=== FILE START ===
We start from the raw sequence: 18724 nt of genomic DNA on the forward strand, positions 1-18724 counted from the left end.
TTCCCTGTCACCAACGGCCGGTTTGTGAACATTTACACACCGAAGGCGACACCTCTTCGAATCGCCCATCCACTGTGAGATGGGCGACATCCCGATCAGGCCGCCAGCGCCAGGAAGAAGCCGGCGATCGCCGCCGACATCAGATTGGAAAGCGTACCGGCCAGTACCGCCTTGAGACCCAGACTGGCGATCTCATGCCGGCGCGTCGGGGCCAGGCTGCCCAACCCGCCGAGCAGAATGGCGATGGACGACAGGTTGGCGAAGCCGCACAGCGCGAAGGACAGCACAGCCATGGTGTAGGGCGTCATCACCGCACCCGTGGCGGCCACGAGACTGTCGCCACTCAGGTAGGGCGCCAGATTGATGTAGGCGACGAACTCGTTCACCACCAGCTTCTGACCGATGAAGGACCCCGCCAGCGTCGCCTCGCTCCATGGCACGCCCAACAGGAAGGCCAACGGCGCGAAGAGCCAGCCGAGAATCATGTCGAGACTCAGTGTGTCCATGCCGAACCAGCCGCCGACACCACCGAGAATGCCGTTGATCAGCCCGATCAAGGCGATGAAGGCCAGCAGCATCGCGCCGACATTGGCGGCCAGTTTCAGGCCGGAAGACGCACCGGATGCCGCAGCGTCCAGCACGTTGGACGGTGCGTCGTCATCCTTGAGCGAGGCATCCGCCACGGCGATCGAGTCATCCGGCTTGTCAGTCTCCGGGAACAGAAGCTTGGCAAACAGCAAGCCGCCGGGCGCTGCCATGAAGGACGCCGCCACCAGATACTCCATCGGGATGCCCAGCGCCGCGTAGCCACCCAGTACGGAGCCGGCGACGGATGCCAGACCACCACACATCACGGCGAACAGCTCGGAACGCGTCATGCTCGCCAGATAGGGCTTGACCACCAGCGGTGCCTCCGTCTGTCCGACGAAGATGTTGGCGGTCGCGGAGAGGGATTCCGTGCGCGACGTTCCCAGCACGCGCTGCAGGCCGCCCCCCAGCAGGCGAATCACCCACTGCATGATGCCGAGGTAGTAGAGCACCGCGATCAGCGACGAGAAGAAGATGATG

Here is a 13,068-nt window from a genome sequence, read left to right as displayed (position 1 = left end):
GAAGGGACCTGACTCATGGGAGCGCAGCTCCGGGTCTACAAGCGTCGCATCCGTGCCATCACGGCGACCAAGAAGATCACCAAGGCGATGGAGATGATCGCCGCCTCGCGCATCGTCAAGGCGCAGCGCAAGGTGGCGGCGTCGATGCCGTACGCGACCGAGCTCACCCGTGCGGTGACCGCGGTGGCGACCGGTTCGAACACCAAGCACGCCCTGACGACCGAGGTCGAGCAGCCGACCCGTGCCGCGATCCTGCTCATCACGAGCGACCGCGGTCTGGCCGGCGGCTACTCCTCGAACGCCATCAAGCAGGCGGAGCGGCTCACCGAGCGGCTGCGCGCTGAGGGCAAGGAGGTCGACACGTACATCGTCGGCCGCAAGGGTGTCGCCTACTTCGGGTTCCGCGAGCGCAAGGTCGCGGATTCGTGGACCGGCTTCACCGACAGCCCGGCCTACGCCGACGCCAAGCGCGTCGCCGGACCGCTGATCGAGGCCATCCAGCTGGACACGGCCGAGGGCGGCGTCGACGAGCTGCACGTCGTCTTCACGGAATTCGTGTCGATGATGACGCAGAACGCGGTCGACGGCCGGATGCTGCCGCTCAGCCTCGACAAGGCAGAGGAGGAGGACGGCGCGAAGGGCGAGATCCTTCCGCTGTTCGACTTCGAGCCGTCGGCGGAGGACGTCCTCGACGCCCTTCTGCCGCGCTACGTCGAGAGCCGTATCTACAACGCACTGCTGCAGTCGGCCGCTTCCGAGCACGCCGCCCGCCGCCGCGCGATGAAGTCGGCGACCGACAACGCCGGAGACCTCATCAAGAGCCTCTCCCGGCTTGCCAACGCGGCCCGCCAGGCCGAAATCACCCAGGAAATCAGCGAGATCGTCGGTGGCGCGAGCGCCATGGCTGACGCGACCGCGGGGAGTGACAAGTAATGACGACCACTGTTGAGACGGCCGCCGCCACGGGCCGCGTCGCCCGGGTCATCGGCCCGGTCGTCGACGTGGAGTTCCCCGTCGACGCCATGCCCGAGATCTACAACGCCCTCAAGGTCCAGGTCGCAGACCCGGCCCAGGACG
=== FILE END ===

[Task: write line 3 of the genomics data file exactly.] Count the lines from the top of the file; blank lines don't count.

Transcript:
Here is a 13,068-nt window from a genome sequence, read left to right as displayed (position 1 = left end):